Changing sexual behaviors and downright dumbness have contributed to a fourth straight year of a soaring rate of sexually-transmitted diseases across the United States.
New cases of syphilis, gonorrhea and chlamydia spiked another 10 percent last year, according to a new report from the Centers for Disease Control.
New cases diagnosed alone in 2017 totaled 2.29 million for these three diseases, a national record. They are all easily detected and treatable and prevented with condom use.
CDC officials called the enduring eruption of STD infections a “steep, sustained increase” that began in 2013.
“We’re sliding backward,” said Jonathan Mermin of CDC. “It’s evident the systems that identify, treat and ultimately prevent STDs are strained to near-breaking point.”
Diagnoses of gonorrhea jumped 67 percent since 2013 and 19 percent during the last year, the CDC said. They cited lax screening procedures by too many medical professionals.
Primary and secondary syphilis diagnoses have climbed 76 percent. Chlamydia remained the CDC’s most commonly reported STD with almost half of all new cases being found in females ages 15 to 24.
The diseases are easily treatable and, obviously, the sooner they’re detected the better. But many cases go undetected because patients do not ask for and doctors do not always offer screening.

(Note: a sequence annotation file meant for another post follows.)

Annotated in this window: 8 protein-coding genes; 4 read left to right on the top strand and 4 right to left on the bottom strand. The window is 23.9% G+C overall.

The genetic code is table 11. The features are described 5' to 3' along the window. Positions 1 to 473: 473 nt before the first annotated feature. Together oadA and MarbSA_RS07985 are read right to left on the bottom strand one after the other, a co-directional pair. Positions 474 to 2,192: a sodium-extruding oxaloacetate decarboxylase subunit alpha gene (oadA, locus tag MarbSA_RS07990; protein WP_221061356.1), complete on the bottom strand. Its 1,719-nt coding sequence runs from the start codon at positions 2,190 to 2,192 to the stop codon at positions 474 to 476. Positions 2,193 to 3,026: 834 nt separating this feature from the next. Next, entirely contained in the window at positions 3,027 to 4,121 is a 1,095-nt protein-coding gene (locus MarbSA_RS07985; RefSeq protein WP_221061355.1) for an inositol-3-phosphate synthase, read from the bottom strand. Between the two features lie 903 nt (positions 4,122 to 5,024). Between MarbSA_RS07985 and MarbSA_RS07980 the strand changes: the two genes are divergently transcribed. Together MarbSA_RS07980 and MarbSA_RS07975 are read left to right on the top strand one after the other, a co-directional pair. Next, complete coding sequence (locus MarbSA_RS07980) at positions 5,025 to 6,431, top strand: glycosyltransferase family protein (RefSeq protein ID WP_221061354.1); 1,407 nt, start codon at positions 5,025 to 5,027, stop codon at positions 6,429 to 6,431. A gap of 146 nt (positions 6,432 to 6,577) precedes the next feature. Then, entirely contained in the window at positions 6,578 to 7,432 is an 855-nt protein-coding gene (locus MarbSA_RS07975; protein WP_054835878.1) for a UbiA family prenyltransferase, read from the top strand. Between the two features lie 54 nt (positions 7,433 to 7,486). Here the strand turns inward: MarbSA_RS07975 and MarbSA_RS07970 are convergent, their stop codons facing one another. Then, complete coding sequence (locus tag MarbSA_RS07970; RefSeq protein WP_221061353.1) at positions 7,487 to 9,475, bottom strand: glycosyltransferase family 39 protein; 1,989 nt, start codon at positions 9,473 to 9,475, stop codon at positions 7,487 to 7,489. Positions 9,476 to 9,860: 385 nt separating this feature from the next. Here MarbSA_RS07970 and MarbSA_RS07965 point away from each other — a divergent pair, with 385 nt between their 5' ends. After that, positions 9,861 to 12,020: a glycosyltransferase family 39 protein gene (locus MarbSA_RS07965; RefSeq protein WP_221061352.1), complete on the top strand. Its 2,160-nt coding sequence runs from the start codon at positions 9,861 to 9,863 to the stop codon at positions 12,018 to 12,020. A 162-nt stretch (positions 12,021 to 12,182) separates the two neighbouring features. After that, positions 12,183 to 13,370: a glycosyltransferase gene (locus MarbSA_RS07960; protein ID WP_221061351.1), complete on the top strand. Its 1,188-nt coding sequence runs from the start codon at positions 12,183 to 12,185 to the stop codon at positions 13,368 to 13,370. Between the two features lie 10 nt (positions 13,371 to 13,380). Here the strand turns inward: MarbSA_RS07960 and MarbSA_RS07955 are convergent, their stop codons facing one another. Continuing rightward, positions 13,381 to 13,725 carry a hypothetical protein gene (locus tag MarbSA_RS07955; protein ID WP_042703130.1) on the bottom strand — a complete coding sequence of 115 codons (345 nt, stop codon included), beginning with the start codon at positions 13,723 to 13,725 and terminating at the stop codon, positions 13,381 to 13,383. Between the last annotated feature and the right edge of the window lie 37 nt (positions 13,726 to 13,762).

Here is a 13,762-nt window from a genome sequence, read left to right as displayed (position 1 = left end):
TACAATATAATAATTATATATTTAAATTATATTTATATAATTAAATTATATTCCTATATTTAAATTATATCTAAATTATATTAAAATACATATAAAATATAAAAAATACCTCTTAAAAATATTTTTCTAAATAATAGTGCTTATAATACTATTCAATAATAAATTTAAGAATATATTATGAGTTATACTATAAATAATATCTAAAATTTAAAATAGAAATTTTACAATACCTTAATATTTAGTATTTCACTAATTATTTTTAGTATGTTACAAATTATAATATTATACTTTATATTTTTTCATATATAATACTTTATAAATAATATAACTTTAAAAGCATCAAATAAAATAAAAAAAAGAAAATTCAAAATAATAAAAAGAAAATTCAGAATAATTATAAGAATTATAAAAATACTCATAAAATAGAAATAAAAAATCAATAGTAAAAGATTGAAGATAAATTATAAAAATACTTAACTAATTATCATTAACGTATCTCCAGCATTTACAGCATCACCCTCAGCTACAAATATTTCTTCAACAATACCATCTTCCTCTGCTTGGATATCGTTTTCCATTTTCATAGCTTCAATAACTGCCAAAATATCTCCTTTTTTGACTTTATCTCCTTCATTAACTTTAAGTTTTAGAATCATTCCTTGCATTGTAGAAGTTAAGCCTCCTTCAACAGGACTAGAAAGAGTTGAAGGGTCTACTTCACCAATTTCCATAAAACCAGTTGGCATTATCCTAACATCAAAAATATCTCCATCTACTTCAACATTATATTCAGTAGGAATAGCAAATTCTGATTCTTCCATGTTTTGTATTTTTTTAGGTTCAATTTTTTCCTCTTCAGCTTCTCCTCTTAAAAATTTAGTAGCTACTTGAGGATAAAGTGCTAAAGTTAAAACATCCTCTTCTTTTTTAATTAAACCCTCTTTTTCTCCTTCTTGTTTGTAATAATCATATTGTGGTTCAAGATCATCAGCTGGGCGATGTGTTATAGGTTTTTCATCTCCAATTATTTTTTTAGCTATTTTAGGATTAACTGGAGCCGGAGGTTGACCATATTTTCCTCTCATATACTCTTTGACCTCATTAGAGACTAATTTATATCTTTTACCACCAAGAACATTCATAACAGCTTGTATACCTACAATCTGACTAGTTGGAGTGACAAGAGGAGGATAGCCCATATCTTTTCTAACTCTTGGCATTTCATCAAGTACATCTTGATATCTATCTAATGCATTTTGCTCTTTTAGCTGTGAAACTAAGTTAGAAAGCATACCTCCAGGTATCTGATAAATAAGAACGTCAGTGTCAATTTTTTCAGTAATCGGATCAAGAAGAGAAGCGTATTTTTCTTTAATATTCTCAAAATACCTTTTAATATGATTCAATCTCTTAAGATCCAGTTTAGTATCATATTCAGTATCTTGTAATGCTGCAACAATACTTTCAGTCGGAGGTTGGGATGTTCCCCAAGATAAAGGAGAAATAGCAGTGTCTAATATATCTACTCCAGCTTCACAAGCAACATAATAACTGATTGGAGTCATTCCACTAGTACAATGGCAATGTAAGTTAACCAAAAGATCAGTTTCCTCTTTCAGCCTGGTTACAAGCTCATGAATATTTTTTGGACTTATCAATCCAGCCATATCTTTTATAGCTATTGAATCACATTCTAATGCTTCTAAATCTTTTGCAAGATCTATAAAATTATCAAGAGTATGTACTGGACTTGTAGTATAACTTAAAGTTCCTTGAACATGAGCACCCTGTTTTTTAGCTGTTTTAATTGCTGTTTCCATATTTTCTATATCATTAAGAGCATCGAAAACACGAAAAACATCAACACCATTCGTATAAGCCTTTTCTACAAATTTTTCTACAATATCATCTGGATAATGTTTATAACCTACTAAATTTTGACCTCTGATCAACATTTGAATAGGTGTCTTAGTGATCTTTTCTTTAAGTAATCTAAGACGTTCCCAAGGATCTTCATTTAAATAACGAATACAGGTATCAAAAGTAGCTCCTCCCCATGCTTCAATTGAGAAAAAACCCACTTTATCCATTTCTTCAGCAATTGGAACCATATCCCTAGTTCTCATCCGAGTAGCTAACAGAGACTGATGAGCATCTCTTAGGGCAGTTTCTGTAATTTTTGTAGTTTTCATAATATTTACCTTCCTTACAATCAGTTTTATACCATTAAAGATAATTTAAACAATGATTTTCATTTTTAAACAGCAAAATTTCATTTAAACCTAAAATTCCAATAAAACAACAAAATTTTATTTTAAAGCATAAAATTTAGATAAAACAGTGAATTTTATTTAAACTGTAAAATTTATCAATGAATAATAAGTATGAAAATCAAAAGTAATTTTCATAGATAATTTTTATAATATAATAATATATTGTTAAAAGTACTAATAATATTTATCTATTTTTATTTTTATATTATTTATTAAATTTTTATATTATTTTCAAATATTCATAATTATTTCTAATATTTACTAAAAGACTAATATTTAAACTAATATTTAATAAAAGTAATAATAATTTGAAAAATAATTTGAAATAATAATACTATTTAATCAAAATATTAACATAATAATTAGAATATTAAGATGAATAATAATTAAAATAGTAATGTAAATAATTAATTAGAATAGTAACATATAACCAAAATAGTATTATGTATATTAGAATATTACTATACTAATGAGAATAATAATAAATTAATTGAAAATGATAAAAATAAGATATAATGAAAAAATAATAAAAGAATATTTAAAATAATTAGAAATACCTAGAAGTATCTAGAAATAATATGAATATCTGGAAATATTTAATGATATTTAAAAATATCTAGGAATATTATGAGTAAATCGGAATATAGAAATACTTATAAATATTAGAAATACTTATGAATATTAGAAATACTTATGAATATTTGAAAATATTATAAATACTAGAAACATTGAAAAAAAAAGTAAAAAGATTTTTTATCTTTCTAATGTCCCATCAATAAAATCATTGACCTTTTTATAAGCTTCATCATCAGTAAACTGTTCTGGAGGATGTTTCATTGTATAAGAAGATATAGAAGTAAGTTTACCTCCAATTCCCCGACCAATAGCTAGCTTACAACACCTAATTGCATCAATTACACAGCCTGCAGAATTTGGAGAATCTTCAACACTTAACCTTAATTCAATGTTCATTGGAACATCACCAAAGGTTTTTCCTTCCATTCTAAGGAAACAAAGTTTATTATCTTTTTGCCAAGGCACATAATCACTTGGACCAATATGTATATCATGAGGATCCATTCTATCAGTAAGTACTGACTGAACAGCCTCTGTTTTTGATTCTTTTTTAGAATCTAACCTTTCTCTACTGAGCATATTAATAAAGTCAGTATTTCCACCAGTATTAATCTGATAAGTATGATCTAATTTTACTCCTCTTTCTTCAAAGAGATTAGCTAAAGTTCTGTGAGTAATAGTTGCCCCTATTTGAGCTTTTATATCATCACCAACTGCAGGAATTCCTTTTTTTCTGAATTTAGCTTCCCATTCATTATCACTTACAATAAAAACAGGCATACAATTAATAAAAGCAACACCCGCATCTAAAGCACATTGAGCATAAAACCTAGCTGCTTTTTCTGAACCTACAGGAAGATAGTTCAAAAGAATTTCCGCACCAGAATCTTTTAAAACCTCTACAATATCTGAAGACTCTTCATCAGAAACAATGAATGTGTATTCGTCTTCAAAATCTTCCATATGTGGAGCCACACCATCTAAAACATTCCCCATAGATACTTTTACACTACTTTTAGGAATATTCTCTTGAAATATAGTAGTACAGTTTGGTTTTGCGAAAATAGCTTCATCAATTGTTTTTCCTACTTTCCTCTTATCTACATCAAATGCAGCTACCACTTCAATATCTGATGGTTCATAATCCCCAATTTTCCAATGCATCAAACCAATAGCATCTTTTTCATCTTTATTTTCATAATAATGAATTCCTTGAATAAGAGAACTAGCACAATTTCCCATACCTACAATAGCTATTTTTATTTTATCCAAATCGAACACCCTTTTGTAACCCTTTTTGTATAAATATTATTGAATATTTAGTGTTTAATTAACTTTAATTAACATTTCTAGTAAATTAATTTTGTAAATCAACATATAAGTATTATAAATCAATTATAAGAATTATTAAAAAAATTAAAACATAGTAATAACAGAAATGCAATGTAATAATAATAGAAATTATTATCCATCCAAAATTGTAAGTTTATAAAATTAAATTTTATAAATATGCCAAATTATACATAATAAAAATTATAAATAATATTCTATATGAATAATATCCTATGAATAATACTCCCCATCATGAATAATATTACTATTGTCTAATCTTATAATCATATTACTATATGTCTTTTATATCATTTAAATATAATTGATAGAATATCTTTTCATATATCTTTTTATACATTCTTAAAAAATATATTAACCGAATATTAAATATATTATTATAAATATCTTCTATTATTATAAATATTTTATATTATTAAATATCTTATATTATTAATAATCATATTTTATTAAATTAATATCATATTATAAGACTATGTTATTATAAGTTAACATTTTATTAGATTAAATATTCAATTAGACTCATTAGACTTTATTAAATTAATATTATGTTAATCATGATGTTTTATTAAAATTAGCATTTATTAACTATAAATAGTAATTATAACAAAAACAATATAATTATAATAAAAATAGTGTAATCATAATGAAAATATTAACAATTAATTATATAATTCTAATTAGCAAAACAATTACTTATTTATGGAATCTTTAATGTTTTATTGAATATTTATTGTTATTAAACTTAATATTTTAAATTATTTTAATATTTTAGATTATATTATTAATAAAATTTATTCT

CDC officials worry now the diseases will soon mutate to overcome existing antibiotics. Already, gonorrhea is resistant to all antibiotics except ceftriaxone.
Without proper treatment, these diseases can cause infertility, pregnancy complications, stillbirth, ectopic pregnancies and greater risk of HIV transmission.
Gail Bolan, who is director of the CDC Division of STD Prevention, said:
We expect gonorrhea will eventually wear down our last highly effective antibiotic, and additional treatment options are urgently needed. We can’t let our defenses down. We must continue reinforcing efforts to rapidly detect and prevent resistance as long as possible.
They said with improved management of HIV, too many people have stopped using condoms. And called on state and local health officials to aggressively drive home the need to use protection during sex.
.”You don’t need a medical degree to prevent an STD,” said Michael Fraser, executive director of the Association of State and Territorial Health Officials. “You need to talk to people about using condoms.”